I germinate hundreds if not thousands of seeds each year and I can swear to you that any seed will prefer and even germinate in too-dry conditions better than it will in too-wet conditions. It just takes longer. And any seedling will tolerate and even thrive in too-dry conditions MUCH better than it will in too-wet conditions.

So my best guess is that if you can convince yourself to dry out your whole methodology a great deal more than you are now and provide the proper amount of bottom heat and air circulation you'll have much better success and no damp off.

Just keep reminding yourself that 95% of the time germination issues are grower method caused problems, not the seed or the plants fault. It is a lesson we have all had to learn the hard way. :)


    Bookmark   February 12, 2013 at 5:33PM
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There are several things we use around the house that have antifungal properties but the best way to avoid damp off is not to overwater and give good air circulation. A bad case of damp off can't be cured but a little mold can be stopped with these household home made remedies.

Garlic. Whirl a whole head of garlic--separate the cloves-- in the blender with a little water until the garlic is basically mush. Put it in a jar and add a quart of water. Let sit for a couple of days and then strain and discard the garlic bits. Put the resulting water in a spray bottle and spritz your plants every few days. This is also good for powdery mildew if you get it early enough.

Cinnamon. On seedlings in flats if you notice damp off starting a sprinkle of cinnamon will kill the mildew spores.

Camomile .A weak solution of chamomile tea, misted onto the soil surface with a spray bottle two to three times per week, will help protect seedlings from damping off. Chamomile tea contains anti-fungal properties that offset any pathogens in the soil.


Brew a weak batch of chamomile tea, one tea bag to two cups of boiling water. Allow the infusion to cool, then dilute it so that it is a pale yellowish color. Add the cooled, diluted tea to a spray bottle and use as needed. This mixture will be good for about a week. Spray the seedlings regularly until they are planted out into the garden to ensure that you don't have any problems with damping off.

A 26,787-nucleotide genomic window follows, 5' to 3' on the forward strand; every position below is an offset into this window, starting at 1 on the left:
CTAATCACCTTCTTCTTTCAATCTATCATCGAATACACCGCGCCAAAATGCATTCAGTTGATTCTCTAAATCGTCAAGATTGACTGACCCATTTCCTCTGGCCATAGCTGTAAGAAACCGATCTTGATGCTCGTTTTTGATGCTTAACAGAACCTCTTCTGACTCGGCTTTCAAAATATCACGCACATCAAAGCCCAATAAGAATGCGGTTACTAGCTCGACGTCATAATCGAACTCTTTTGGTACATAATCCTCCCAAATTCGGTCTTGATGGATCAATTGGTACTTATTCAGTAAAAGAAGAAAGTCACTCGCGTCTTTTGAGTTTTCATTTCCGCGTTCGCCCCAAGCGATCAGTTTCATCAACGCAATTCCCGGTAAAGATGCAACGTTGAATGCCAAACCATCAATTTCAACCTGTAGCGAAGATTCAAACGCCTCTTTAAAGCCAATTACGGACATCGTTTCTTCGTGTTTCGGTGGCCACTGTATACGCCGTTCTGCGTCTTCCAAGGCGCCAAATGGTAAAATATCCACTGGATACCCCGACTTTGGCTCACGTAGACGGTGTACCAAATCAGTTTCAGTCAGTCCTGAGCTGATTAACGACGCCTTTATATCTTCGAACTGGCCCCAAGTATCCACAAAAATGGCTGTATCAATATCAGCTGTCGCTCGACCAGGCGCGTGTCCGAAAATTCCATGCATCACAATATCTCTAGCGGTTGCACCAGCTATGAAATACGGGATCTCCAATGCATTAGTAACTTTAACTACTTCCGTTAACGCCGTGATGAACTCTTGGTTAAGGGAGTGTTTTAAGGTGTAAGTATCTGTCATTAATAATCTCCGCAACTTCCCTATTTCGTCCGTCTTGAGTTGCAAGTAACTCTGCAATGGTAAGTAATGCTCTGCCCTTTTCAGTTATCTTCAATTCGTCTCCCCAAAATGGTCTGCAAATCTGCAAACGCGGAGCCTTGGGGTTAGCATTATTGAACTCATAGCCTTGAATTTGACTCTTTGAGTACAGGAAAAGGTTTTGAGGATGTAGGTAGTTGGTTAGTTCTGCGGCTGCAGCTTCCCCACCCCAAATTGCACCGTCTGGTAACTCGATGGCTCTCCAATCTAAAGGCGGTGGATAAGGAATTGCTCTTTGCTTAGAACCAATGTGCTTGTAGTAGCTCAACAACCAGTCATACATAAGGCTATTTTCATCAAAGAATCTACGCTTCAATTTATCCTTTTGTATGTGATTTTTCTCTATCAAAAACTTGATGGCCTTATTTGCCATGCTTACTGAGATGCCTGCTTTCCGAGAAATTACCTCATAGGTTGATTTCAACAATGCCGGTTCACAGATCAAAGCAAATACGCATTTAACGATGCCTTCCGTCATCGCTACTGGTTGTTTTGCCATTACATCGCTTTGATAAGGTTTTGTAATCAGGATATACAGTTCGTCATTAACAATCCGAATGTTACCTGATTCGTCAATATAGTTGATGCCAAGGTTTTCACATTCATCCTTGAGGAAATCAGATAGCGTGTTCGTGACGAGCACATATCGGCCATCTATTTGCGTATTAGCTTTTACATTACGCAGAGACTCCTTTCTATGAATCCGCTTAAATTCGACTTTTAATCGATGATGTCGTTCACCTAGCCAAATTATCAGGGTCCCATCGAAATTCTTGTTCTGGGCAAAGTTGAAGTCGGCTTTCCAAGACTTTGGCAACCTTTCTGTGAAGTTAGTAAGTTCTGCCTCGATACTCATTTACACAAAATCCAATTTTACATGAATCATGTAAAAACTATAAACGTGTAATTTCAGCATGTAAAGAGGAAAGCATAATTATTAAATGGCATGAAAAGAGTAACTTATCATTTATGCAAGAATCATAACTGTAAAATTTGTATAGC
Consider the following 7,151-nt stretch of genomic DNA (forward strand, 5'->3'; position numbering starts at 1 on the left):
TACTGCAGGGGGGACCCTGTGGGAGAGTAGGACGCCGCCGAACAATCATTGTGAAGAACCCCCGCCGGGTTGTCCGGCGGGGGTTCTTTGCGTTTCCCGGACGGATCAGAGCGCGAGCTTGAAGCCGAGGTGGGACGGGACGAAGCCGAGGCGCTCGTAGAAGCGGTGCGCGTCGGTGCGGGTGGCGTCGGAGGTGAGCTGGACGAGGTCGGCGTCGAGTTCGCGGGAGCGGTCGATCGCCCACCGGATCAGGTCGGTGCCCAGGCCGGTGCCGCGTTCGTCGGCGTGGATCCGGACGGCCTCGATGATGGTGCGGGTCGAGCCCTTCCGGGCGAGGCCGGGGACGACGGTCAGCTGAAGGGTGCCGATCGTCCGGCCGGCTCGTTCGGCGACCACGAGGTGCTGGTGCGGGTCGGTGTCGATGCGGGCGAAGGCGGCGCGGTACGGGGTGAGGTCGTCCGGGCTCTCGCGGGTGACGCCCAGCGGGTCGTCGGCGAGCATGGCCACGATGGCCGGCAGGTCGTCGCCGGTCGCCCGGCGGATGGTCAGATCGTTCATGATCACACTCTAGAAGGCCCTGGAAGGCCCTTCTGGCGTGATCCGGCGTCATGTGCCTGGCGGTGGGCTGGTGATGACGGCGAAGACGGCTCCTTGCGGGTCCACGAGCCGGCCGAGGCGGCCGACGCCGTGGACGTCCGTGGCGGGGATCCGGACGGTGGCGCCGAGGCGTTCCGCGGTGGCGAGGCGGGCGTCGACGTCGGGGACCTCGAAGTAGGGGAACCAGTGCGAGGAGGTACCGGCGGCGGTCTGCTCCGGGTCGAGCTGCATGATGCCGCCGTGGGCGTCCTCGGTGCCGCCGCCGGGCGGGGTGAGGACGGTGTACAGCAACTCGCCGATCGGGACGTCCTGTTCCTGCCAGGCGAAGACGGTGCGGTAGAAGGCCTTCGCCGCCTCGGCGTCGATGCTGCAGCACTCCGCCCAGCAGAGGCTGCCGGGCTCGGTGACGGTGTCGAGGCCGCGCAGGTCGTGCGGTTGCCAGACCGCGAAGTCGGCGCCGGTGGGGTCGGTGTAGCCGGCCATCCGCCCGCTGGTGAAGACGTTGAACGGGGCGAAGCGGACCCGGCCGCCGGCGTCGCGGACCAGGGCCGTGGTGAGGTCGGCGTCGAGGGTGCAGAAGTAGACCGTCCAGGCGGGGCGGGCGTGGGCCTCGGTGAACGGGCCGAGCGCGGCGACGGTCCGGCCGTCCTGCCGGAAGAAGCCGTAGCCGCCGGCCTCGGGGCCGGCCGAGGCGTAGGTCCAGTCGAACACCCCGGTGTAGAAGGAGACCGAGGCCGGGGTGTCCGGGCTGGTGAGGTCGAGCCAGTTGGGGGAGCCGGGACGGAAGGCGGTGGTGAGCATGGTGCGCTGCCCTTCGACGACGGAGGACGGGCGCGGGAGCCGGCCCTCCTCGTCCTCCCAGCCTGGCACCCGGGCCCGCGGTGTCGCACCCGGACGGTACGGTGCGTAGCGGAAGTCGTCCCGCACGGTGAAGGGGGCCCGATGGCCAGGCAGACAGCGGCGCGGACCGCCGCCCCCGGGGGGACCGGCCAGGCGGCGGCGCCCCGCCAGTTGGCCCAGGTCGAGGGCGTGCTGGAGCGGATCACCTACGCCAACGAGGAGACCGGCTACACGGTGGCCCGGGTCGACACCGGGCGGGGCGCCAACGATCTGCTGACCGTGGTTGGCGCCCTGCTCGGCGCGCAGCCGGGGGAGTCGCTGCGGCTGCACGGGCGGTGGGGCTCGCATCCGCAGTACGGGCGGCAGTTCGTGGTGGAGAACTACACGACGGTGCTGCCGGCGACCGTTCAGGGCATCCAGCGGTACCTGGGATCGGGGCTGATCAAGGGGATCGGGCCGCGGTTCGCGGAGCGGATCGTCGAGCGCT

I have used these concoctions myself and they work but only if used on a regular basis or at the first sign of problems. Their antifungal properties are not strong enough if you let things get out of control

    Bookmark   February 12, 2013 at 7:07PM
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flora_uk(SW UK 8/9)

Hi again ngrrsn - I grow peppers (though only a few plants, nothing like digdirt) and have never had damping off problems with them. As DD says, they need warmth to germinate. I have a small (18 inch x 12 inch) heated propagator and I use that inside a glass porch. The seeds are sown in modules and the lid is removed as soon as they germinate. The heat is switched off about a week later. Then I grow the peppers on in the porch as our summers are not reliably hot enough for them.

If you are getting damping off, mould and/or fungus gnats it is pretty certain you are keeping the mix too wet, whatever it seems like to you. I am convinced that it will not be necessary to use any kind of fungicide if the moisture and air circulation are right.

    Bookmark   February 13, 2013 at 8:22AM
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If you look around there has been research on using spices to prevent and treat damping off. In most of what I've read chamomile isn't as effective as others such as cinnamon. Here's one http://www.plantprotection.pl/PDF/47(3)/JPPR_47(3)_05_El-Mougy_2.pdf

    Bookmark   March 22, 2015 at 12:00PM
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rhizo_1 (North AL) zone 7

OP, I also know that damping off diseases can be prevented. But the moisture level is only part of the solution. If we chose a coarser, faster draining medium, then problems may never arise. Most of the germination mixes that I've seen are just awful.

Prepare the dry medium by pouring what you will need in a larger container and adding a small amount of water. After a thorough stirring, add a little more water and stir again. Never get it so wet that it drips.....it should feel barely moist.

Fill your germination flats or containers with the mix and now you can drench it. Allow the water to tamp down the mix not your fingers, drain/evaporate for several hours or overnight.

Sow the seed, sprinkling with a dusting of the dry mix if dark is needed for germination. Then, mist to seat the seed into the mix. You should never have to use your fingers to poke and prod, which compresses the medium, eliminating the oxygen.

I agree that chamomile can be steeped as a tea and misted onto the surface. If you did desire to use it as a drench, simply use it when you would ordinarily water your seedlings, not in addition. Buy a box of tea bags!

The antifungal and antibiotic properties of cinnamon have long been known.........so long that it's been forgotten and needs to be rediscovered.

I would stress that with a careful eye on your watering practices, a thoughtful selection of a germination mix, a smart choice of containers, good air circulation, and coolish temperatures, you shouldn't need to worry about cinnamon or chamomile at all.

    Bookmark   March 23, 2015 at 5:01AM